Primary History Units:

    • Peoples of North America / The North American Continent Prior to European Contact
    • The Exploration and Conquest of the New World / The Role of Spain and Portugal

    Typical Culminating Events:

    • Living History Native American Museum
    • Powwow/Potlatch Celebration

    Typical Field-Study Trip:

    • Trek through five Native American reservations in Oregon and Washington

    Year Two:
    Students are divided among the American Colonies, focusing on the theme of Cause and Effect, as they study the life of our nation’s earliest settlers. As in all units, literature, science, writing, history and the arts are integrated into the historical theme. Next, children experience the American Revolution, with a physical science study centered on energy. The victorious Americans celebrate with a Guilde Faire and Harvest Festival. The year ends with the new nation’s exploration of the West. As students study life sciences contextually, they travel through Washington and Oregon to Fort Clatsop with the Lewis and Clark expedition.

    Primary History Units:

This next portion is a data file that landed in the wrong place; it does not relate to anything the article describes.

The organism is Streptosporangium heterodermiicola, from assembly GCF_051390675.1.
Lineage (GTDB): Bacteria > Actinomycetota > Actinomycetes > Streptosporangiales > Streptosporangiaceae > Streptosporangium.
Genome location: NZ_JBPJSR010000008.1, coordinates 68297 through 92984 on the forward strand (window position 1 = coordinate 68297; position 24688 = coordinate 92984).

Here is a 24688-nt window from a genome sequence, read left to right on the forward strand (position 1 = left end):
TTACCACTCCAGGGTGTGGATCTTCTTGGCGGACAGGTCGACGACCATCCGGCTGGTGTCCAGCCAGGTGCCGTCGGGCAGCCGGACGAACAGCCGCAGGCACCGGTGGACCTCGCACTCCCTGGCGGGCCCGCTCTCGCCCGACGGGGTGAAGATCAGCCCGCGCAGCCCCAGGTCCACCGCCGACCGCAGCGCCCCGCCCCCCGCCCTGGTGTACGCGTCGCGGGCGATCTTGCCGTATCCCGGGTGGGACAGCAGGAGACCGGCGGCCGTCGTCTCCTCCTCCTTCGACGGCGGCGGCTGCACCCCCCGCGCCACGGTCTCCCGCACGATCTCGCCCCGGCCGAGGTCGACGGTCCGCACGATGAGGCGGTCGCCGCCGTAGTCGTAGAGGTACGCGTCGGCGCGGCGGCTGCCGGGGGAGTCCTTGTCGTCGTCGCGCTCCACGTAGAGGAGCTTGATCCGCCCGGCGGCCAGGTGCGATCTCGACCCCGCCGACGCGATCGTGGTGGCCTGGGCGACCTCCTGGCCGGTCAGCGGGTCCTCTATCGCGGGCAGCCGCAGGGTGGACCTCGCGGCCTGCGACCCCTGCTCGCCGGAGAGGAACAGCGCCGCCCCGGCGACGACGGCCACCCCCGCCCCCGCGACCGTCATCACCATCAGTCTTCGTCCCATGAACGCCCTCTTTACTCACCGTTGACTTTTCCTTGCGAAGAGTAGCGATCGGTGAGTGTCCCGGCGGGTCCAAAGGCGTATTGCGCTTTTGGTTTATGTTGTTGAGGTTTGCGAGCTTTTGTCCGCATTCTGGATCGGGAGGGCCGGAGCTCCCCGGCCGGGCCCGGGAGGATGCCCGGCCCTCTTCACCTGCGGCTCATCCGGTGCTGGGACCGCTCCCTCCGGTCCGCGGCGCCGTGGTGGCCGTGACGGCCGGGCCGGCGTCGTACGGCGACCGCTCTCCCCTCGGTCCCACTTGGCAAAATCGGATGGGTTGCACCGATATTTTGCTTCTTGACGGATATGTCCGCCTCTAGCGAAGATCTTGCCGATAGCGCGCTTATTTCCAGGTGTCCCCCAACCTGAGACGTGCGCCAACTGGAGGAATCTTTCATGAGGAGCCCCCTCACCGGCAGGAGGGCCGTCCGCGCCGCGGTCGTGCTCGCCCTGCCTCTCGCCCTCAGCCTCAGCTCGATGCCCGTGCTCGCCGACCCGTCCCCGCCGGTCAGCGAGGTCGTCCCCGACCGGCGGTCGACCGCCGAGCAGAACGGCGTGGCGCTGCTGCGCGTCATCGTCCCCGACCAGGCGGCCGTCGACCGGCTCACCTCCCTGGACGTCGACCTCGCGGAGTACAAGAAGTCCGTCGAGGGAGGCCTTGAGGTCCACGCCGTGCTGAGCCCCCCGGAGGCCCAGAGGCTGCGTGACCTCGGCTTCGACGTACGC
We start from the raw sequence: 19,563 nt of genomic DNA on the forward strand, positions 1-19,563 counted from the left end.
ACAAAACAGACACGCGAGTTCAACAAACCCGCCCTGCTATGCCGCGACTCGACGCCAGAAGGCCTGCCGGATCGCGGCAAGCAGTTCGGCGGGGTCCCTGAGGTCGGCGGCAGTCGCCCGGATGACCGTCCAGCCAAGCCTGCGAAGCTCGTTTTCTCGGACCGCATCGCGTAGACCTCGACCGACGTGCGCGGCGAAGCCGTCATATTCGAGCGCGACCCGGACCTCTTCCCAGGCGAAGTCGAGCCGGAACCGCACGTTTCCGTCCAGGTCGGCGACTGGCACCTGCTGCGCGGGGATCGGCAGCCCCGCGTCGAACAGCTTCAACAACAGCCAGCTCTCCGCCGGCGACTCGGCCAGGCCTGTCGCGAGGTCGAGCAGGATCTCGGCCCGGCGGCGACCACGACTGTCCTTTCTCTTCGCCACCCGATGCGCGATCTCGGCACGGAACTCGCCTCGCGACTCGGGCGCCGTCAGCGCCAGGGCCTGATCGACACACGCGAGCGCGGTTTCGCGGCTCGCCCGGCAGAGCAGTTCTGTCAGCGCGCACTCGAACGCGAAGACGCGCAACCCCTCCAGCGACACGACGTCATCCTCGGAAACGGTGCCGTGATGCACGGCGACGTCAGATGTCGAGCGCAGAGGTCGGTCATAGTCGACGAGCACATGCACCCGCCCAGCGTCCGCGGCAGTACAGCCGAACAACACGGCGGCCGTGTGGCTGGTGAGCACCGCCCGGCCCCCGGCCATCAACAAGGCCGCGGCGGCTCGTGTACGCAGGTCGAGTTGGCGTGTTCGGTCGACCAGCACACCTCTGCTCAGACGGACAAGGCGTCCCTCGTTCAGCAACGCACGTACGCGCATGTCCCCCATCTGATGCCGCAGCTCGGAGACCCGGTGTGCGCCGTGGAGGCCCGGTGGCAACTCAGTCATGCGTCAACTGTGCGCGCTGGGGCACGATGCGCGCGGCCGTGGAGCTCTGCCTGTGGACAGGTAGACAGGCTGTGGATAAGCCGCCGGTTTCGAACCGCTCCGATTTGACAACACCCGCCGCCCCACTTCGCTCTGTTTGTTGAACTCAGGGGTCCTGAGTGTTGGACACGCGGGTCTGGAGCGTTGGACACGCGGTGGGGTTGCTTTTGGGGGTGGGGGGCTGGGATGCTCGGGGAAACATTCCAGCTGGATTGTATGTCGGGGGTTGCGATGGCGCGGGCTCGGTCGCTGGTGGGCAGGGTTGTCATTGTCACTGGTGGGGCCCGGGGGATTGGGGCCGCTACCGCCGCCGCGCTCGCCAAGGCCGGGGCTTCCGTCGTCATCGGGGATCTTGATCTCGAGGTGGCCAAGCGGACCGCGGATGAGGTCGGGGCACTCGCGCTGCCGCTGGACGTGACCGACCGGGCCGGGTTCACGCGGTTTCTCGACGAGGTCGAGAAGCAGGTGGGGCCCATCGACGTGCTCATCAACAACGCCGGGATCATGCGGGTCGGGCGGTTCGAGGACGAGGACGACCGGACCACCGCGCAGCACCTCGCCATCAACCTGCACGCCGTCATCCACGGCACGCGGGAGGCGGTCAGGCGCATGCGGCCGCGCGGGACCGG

• England’s Turn / Colonial America
    • The American Revolution
    • Lewis and Clark / The Mountain Men

    Typical Culminating Events:

    • Colonial Guild Fair
    • American Revolution Harvest Celebration

    Typical Field-Study Trip:

    • Down the Columbia with Lewis and Clark to Fort Clatsop, and an OMSI plant-animal study

    Year Three:
    We keep the excitement alive as students take on historic identities of the Union and Confederacy while they examine the theme of Cycles. After exploring the Civil War, the role of technology, and the physical science of machines, children study the westward expansion movement, experiencing the hardships and joys of life on the wagon trains along the Oregon Trail. In period costumes, they follow the trail from Fort Boise over the Blue Mountains to the verdant green valleys of the Willamette River, finally arriving at Oregon City.

    Primary History Units:

    • The Oregon Trail / The Making of Portland and Oregon
    • A Nation Divided / The Union in Crisis / Civil War

    Typical Culminating Events:

    • Industrial Revolution Invention Fair
    • Civil War Peace Cotillion

    Typical Field-Study Trip:

    • Down the Oregon Trail as Pioneers, from Idaho to Oregon City

    345 Homework Expectations

    Students at this level are expected to benefit from homework, with 30-50 minutes of effort daily, Monday through Friday, considered appropriate. Students may need occasional help from their parents, especially at the beginning of the year. By the 5th year, most students are working without parent involvement whatsoever. Teachers scaffold work for students as they need it. Scaffolding is generally a temporary solution, as children build homework stamina throughout the year.

     

    odyssey_345_curriculum.pdf